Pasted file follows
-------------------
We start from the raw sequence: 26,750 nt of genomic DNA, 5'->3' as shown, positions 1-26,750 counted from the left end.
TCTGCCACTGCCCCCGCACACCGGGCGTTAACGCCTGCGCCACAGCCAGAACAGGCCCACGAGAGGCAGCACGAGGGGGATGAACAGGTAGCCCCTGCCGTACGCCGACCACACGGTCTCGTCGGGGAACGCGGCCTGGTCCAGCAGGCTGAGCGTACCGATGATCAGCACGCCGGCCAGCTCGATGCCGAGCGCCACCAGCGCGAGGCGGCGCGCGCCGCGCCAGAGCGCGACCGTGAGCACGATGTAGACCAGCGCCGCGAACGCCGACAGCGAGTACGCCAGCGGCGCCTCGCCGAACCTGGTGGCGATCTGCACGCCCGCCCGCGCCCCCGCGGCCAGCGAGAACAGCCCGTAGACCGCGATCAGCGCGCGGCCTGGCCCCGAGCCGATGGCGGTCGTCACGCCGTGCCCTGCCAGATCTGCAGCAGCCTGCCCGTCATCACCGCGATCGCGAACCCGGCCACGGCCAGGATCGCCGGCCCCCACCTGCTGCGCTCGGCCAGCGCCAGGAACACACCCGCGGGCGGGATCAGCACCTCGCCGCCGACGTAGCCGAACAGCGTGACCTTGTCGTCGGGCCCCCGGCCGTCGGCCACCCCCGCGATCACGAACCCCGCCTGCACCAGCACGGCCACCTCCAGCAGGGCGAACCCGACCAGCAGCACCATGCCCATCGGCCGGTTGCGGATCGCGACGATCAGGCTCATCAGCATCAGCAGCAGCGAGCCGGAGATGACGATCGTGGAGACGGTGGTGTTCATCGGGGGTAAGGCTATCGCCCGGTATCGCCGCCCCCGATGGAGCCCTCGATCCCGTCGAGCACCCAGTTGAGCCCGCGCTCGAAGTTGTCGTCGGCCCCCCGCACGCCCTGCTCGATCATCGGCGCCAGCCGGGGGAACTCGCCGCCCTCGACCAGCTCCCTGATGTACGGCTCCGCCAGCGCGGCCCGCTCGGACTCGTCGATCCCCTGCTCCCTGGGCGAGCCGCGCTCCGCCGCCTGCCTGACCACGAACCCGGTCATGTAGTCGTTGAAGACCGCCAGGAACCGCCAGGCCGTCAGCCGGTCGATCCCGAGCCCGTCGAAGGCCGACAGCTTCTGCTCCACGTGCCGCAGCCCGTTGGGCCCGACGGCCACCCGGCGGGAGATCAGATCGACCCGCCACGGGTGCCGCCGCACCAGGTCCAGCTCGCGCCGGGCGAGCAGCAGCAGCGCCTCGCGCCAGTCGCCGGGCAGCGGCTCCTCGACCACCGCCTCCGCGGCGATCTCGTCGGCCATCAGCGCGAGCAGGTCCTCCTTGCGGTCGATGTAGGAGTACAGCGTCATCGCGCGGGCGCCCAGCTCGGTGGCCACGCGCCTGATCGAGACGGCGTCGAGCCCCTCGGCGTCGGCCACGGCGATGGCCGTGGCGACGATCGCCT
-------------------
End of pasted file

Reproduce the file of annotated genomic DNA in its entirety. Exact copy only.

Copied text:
We start from the raw sequence: 26,750 nt of genomic DNA, 5'->3' as shown, positions 1-26,750 counted from the left end.
TCTGCCACTGCCCCCGCACACCGGGCGTTAACGCCTGCGCCACAGCCAGAACAGGCCCACGAGAGGCAGCACGAGGGGGATGAACAGGTAGCCCCTGCCGTACGCCGACCACACGGTCTCGTCGGGGAACGCGGCCTGGTCCAGCAGGCTGAGCGTACCGATGATCAGCACGCCGGCCAGCTCGATGCCGAGCGCCACCAGCGCGAGGCGGCGCGCGCCGCGCCAGAGCGCGACCGTGAGCACGATGTAGACCAGCGCCGCGAACGCCGACAGCGAGTACGCCAGCGGCGCCTCGCCGAACCTGGTGGCGATCTGCACGCCCGCCCGCGCCCCCGCGGCCAGCGAGAACAGCCCGTAGACCGCGATCAGCGCGCGGCCTGGCCCCGAGCCGATGGCGGTCGTCACGCCGTGCCCTGCCAGATCTGCAGCAGCCTGCCCGTCATCACCGCGATCGCGAACCCGGCCACGGCCAGGATCGCCGGCCCCCACCTGCTGCGCTCGGCCAGCGCCAGGAACACACCCGCGGGCGGGATCAGCACCTCGCCGCCGACGTAGCCGAACAGCGTGACCTTGTCGTCGGGCCCCCGGCCGTCGGCCACCCCCGCGATCACGAACCCCGCCTGCACCAGCACGGCCACCTCCAGCAGGGCGAACCCGACCAGCAGCACCATGCCCATCGGCCGGTTGCGGATCGCGACGATCAGGCTCATCAGCATCAGCAGCAGCGAGCCGGAGATGACGATCGTGGAGACGGTGGTGTTCATCGGGGGTAAGGCTATCGCCCGGTATCGCCGCCCCCGATGGAGCCCTCGATCCCGTCGAGCACCCAGTTGAGCCCGCGCTCGAAGTTGTCGTCGGCCCCCCGCACGCCCTGCTCGATCATCGGCGCCAGCCGGGGGAACTCGCCGCCCTCGACCAGCTCCCTGATGTACGGCTCCGCCAGCGCGGCCCGCTCGGACTCGTCGATCCCCTGCTCCCTGGGCGAGCCGCGCTCCGCCGCCTGCCTGACCACGAACCCGGTCATGTAGTCGTTGAAGACCGCCAGGAACCGCCAGGCCGTCAGCCGGTCGATCCCGAGCCCGTCGAAGGCCGACAGCTTCTGCTCCACGTGCCGCAGCCCGTTGGGCCCGACGGCCACCCGGCGGGAGATCAGATCGACCCGCCACGGGTGCCGCCGCACCAGGTCCAGCTCGCGCCGGGCGAGCAGCAGCAGCGCCTCGCGCCAGTCGCCGGGCAGCGGCTCCTCGACCACCGCCTCCGCGGCGATCTCGTCGGCCATCAGCGCGAGCAGGTCCTCCTTGCGGTCGATGTAGGAGTACAGCGTCATCGCGCGGGCGCCCAGCTCGGTGGCCACGCGCCTGATCGAGACGGCGTCGAGCCCCTCGGCGTCGGCCACGGCGATGGCCGTGGCGACGATCGCCT